Texas Laws on Exhaust Sound Limits

Exhaust pipe
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The state of Texas doesn’t mandate a specific decibel level limit for how loud a vehicle’s exhaust system can be, but it does have laws on other exhaust system properties. It also regulates a vehicle’s emissions – some counties and vehicles require an emissions test in addition to an annual safety inspection.

How a Motor Vehicle’s Muffler Works

A motor vehicle’s muffler is part of its overall exhaust system. It is designed to reduce the amount of noise the engine produces by using a combination of baffles and resonators to dissipate and cancel sound waves. This results in a quieter exhaust output.

The muffler causes the engine’s exhaust gases to expand and release energy via sound, which is then absorbed and redirected by the muffler. This ultimately reduces the amount of noise that exits the vehicle’s tailpipe.

Muffler Laws in Texas

Motor vehicles on Texas roads must have a muffler in good working condition that continually operates to block excessive or unusual noise. The vehicle’s owner cannot use a muffler cutout, bypass or similar device. The Lone Star State does allow some aftermarket exhaust modifications, but those modifications cannot make the exhaust too loud.

Texas state laws do not include a well-defined exhaust noise law and do not specify a decibel limit when it comes to mufflers. Emissions tests do not check for noise levels, and vehicle owners can be cited for having a loud exhaust. Some cities in Texas have local ordinances regarding noise laws and mufflers.

Texas and Exhaust Modifications

A vehicle’s muffler in Texas must be fully intact without any perforations and look as close to new as possible. If a muffler has a hole in it, it must be replaced. If a vehicle has a patched-up muffler during a vehicle inspection, it will fail the inspection.

The vehicle’s owner will need to repair their exhaust system if any component of it, like a catalytic converter or resonator, leaks or has holes. A replacement muffler must look like, and perform similarly, to the original.

Installing a Dual Exhaust

Vehicle owners cannot change from single to dual exhaust or dual to single exhaust, but there are a few exceptions to this rule. They can install a dual exhaust if the vehicle's manufacturer has designed a particular make and model to fit it.

Even if an owner places two catalytic converters into the emissions system, they cannot place dual exhausts on the vehicle. If they do, and their car’s chassis is designed for only one catalytic converter, the vehicle may fail the emissions inspection.

Emissions Laws in Texas

Texas Transportation Code has additional requirements for a motor vehicle’s emission system that include:

  • Engine and power mechanisms must be equipped and adjusted to stop excessive smoke or fumes from escaping. Vehicles or engines for model years after 1967 must be equipped to prevent crankcase emissions into the ambient atmosphere (air in the atmosphere in its natural state).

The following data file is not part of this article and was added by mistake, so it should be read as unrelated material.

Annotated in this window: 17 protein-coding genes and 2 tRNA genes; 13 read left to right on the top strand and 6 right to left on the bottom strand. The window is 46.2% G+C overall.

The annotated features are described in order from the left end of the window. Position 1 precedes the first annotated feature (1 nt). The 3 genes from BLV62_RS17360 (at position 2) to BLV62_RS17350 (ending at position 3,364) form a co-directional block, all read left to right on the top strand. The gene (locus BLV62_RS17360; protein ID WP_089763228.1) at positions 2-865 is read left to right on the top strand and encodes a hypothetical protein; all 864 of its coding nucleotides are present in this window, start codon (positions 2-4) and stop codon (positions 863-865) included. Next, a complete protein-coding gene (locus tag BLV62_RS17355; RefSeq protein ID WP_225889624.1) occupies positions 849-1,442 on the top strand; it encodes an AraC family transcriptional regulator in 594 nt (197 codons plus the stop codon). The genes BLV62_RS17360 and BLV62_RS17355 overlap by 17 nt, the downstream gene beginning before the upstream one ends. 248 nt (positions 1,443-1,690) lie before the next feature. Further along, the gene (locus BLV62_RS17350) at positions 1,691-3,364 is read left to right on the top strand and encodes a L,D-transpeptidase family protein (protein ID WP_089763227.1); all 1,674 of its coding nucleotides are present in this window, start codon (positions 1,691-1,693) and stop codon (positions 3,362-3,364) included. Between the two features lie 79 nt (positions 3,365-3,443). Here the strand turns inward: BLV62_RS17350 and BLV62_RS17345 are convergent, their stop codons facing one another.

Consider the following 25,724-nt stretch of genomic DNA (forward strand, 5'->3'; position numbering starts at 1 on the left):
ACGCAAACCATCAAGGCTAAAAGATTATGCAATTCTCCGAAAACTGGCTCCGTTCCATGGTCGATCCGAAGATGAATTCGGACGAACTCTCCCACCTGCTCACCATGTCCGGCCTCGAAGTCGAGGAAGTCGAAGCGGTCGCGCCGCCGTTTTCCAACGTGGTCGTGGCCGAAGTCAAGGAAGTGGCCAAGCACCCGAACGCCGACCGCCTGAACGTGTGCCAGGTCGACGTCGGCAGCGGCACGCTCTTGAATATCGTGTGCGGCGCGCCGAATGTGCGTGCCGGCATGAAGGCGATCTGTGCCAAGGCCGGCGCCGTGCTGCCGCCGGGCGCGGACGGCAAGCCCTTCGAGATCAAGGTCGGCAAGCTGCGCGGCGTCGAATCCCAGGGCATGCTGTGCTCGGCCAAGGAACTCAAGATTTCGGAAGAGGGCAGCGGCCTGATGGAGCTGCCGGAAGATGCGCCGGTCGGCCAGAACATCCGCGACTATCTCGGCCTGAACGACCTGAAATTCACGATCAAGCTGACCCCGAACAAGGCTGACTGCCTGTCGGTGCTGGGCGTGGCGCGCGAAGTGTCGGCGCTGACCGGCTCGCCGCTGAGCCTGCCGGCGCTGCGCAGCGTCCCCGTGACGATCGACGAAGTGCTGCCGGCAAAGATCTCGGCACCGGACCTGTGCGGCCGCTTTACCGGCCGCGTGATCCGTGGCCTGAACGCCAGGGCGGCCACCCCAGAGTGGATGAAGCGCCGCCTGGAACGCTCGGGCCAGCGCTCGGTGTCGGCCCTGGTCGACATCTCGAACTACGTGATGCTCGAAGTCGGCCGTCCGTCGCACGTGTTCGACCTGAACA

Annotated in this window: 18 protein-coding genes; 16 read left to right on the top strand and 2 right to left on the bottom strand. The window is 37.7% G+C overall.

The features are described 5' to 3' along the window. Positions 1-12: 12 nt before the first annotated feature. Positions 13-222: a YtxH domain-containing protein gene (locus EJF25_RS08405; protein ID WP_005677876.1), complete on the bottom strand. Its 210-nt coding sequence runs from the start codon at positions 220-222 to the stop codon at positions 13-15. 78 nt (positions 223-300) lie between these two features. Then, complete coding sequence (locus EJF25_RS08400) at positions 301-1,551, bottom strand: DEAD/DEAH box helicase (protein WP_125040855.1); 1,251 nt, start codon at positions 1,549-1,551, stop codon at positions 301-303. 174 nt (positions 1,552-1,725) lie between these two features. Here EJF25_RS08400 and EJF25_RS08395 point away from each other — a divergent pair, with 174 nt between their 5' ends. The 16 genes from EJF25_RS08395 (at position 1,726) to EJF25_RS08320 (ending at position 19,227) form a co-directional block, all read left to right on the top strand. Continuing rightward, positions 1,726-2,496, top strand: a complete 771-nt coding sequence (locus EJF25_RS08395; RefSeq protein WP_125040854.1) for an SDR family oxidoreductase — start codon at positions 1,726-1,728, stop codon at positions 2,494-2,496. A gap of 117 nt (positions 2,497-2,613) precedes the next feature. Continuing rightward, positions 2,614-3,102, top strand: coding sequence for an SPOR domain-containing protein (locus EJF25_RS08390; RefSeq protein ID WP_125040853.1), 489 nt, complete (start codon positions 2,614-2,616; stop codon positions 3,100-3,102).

• Vehicles or their engines for model years after 1967 with an exhaust emission system must be maintained in good working condition and used when the vehicle or its engine is in constant operation.
  • Vehicle owner or operator cannot remove all or part of the emissions system or otherwise intentionally make it inoperable unless they install another part or system that is equally effective in reducing emissions.
  • Vehicle owner commits an offense if they operate or knowingly permit another to operate a vehicle that emits visible smoke for at least 10 seconds, or visible smoke that stays suspended in the air for a minimum of 10 seconds before dissipating fully. An exception is when travel conditions require the driver to downshift or use lower gears to keep momentum.

Procedures for Emissions Testing in Texas

All vehicles registered in Texas must be inspected annually for safety, and some vehicles and locations require an additional emissions test.

They are:

  • Vehicles registered in Brazoria, Collin, Dallas, Denton, El Paso, Ellis, Fort Bend, Galveston, Harris, Johnson, Kaufman, Montgomery, Parker, Rockwall, Tarrant, Travis, and Williamson counties.
  • Vehicles powered by gas with the exception of diesel powered vehicles and motorcycles.
  • Vehicles that are two to 24 years old.
  • Vehicles with an expired two-year initial inspection sticker.

Legal Vehicle Modifications in Texas

A motor vehicle owner can modify their car in other ways. For example, they can alter:

  • Sound Systems:‌ An owner can upgrade their sound system, provided it doesn’t exceed 68 decibels within 15 feet of the car.
  • Frame and Suspension:‌ There are no suspension limits and no limits on frame height, wheel or bumper alterations or adjustments to the steering system. Vehicle’s overall dimensions must not be more 102 inches wide; 13 feet, 6 inches tall; and 45 feet in length.
  • Engine:‌ Texas has no limits on engine exchange.
  • Windows:‌ Rear window tint can have any darkness level, but front and back-side windows must allow more than 25 percent of light to pass inside and must not be more 25 percent reflective. Texas allows non-reflective tint on the windshield above the manufacturer’s AS-1 line or at the top 5 inches. The driver must place a sticker on the driver’s side window identifying legal tint levels.

All vehicles in Texas must have working headlights and taillights. They can also have auxiliary driving lights, auxiliary passing lights, fog lights and spotlights.

Lights must have a DOT or SAE stamp. Lights used off-road or for show equipment cannot be used on roadways. Stop lamps and taillights must be red or amber, and Texas prohibits illuminated license plate frames.

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